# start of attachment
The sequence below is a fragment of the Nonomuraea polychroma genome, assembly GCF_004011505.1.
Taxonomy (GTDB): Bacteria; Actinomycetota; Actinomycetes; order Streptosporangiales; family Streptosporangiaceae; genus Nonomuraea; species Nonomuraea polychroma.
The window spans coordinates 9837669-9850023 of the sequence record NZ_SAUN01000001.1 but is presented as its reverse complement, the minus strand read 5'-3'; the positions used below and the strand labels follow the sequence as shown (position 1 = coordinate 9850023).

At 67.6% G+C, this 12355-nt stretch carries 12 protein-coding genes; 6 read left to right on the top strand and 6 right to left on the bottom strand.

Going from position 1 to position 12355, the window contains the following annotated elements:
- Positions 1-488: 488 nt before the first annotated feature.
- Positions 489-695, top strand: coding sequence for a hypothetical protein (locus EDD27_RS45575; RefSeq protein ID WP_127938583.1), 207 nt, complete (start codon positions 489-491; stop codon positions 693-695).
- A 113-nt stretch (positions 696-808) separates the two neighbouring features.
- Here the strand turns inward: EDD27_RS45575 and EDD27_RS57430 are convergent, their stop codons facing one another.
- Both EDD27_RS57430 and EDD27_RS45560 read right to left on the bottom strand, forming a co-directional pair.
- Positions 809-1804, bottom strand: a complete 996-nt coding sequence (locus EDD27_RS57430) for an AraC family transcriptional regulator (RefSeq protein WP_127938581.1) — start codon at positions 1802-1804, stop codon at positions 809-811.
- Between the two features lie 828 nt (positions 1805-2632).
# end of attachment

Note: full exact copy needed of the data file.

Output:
The sequence below is a fragment of the Nonomuraea polychroma genome, assembly GCF_004011505.1.
Taxonomy (GTDB): Bacteria; Actinomycetota; Actinomycetes; order Streptosporangiales; family Streptosporangiaceae; genus Nonomuraea; species Nonomuraea polychroma.
The window spans coordinates 9837669-9850023 of the sequence record NZ_SAUN01000001.1 but is presented as its reverse complement, the minus strand read 5'-3'; the positions used below and the strand labels follow the sequence as shown (position 1 = coordinate 9850023).

At 67.6% G+C, this 12355-nt stretch carries 12 protein-coding genes; 6 read left to right on the top strand and 6 right to left on the bottom strand.

Going from position 1 to position 12355, the window contains the following annotated elements:
- Positions 1-488: 488 nt before the first annotated feature.
- Positions 489-695, top strand: coding sequence for a hypothetical protein (locus EDD27_RS45575; RefSeq protein ID WP_127938583.1), 207 nt, complete (start codon positions 489-491; stop codon positions 693-695).
- A 113-nt stretch (positions 696-808) separates the two neighbouring features.
- Here the strand turns inward: EDD27_RS45575 and EDD27_RS57430 are convergent, their stop codons facing one another.
- Both EDD27_RS57430 and EDD27_RS45560 read right to left on the bottom strand, forming a co-directional pair.
- Positions 809-1804, bottom strand: a complete 996-nt coding sequence (locus EDD27_RS57430) for an AraC family transcriptional regulator (RefSeq protein WP_127938581.1) — start codon at positions 1802-1804, stop codon at positions 809-811.
- Between the two features lie 828 nt (positions 1805-2632).